Jonardon Ganeri

in Artha

Published in print July 2011 | ISBN: 9780198074137
Published online January 2013 | e-ISBN: 9780199082131 | DOI:

Series: Foundations of Philosophy in India


Show Summary Details


This chapter describes in detail the ‘linguistically derived thought-episode’ or Śābdabodha. Beliefs formed by direct assent are apt to be instances of testimonial knowledge. Arguments against the direct assent account have to claim that one never understands an utterance by directly assenting to it. Moreover, the notion of an ‘internalized grammar’, and the Nyāya analysis of meaning are elaborated. The Nyāya theory endorses the doctrine that hearers have tacit knowledge of a theory of meaning for the language they understand; the hearer's belief-forming dispositions are said to be grounded in the hearer's knowledge of word meanings. Furthermore, it explores the issue of reductionism. The account of conventions as mandates of the name-giver is plausible for terms which are introduced explicitly into an already existing linguistic practice.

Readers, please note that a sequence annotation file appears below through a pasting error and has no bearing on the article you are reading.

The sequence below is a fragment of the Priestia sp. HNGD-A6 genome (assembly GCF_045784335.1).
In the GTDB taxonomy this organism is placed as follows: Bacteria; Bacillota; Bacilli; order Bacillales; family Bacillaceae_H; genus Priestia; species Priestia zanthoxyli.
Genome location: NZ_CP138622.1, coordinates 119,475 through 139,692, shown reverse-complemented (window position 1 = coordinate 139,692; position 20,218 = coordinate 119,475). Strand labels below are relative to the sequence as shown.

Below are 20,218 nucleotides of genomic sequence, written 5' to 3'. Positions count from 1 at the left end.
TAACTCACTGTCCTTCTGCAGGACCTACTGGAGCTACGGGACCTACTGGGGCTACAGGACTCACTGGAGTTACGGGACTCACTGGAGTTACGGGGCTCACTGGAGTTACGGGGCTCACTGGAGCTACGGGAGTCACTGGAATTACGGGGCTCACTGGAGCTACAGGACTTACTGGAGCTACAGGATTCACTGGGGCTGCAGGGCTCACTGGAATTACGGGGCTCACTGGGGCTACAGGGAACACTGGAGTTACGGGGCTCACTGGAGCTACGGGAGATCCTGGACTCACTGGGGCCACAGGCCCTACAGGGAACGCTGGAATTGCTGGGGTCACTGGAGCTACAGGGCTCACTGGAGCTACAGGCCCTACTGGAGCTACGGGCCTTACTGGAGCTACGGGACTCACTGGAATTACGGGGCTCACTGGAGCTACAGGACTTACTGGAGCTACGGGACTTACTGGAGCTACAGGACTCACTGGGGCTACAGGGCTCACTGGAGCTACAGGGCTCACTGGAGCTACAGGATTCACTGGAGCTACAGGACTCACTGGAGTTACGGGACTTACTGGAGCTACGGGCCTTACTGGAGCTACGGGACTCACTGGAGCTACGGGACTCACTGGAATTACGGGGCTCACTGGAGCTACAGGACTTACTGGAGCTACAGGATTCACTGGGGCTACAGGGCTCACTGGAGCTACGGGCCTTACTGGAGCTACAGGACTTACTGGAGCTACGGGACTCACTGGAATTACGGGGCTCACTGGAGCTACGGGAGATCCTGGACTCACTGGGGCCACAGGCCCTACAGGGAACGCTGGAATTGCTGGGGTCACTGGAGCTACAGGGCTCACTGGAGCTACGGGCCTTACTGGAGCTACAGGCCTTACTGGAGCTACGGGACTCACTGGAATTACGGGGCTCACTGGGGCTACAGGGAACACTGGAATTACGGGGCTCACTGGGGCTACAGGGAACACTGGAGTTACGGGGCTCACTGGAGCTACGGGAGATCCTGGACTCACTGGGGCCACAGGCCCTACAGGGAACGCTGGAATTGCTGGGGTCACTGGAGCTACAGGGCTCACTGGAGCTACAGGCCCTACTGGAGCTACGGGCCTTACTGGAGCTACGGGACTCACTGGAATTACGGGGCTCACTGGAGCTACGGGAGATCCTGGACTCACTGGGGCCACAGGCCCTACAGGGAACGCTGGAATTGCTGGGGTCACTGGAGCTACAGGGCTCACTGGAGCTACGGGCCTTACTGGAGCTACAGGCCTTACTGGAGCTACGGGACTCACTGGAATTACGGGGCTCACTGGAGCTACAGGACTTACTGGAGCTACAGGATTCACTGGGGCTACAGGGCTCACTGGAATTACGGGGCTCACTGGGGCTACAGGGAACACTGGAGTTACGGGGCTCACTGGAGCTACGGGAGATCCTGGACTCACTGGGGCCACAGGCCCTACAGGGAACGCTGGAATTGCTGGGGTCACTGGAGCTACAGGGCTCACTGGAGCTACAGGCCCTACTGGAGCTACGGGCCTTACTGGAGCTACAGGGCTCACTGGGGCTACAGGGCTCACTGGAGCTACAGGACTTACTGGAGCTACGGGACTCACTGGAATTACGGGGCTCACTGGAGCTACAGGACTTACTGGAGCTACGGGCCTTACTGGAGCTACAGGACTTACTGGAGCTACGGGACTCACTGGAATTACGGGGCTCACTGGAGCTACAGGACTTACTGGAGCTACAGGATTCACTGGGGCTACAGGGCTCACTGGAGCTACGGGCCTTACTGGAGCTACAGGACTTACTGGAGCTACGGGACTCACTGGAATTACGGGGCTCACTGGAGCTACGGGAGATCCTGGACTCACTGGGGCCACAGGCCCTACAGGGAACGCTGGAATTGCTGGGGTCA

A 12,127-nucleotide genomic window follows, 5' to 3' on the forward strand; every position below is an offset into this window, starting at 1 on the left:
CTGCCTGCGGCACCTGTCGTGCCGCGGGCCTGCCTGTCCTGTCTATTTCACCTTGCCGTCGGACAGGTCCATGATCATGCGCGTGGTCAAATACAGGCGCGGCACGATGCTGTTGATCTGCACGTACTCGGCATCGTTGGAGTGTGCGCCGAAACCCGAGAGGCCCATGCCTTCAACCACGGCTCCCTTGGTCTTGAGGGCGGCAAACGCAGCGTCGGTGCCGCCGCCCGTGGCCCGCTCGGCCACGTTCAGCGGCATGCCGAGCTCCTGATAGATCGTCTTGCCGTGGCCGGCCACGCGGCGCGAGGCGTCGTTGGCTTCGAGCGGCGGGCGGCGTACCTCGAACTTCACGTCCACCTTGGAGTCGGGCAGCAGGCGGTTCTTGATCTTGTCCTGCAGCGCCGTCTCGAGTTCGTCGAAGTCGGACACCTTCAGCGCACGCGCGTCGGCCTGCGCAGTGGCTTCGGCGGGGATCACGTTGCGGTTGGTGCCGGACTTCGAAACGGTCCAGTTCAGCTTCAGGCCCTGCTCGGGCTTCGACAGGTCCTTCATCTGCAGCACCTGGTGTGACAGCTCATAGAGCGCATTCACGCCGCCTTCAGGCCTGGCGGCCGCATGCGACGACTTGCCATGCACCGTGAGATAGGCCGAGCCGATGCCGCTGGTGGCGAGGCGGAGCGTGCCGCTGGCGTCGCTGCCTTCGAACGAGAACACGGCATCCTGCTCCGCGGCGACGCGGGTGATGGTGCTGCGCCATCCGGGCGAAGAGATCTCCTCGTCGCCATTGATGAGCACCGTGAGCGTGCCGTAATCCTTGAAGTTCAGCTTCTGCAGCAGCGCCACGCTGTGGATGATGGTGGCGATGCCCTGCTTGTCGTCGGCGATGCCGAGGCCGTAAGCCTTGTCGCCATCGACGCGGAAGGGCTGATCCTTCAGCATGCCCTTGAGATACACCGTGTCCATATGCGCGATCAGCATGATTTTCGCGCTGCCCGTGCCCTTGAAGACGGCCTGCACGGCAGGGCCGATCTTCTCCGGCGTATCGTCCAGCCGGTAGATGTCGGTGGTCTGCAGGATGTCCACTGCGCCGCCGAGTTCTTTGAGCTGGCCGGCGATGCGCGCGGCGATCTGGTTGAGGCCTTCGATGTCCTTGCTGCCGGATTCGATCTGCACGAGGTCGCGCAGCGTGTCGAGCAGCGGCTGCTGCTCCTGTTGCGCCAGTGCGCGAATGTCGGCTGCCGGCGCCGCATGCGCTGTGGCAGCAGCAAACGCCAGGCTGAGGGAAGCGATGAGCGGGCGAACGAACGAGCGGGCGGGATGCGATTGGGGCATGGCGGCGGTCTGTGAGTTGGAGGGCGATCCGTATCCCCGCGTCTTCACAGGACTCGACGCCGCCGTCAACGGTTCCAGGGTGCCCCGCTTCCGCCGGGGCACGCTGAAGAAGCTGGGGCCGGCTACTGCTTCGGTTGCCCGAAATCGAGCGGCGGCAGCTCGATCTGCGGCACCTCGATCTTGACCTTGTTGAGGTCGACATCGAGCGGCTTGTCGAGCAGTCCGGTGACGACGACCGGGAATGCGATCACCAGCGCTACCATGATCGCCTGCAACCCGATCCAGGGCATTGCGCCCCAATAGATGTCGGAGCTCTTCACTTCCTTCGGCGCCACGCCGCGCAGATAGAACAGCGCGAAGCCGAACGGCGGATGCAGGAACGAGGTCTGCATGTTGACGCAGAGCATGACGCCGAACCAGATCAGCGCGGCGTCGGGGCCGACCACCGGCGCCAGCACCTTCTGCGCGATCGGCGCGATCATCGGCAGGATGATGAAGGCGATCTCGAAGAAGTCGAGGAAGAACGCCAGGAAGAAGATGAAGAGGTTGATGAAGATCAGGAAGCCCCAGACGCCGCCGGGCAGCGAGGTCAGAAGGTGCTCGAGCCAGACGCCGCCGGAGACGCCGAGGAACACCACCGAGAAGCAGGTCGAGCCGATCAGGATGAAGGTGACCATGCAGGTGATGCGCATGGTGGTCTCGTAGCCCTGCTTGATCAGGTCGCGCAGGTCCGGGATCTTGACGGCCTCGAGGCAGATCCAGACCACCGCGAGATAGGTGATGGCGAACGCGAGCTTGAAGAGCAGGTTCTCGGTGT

Keywords: Śābdabodha; direct assent; Nyāya analysis; theory of meaning; Nyāya theory; reductionism

Chapter.  10723 words. 

Subjects: Philosophy

Full text: subscription required

How to subscribe Recommend to my Librarian

Buy this work at Oxford University Press »

Users without a subscription are not able to see the full content. Please, subscribe or login to access all content.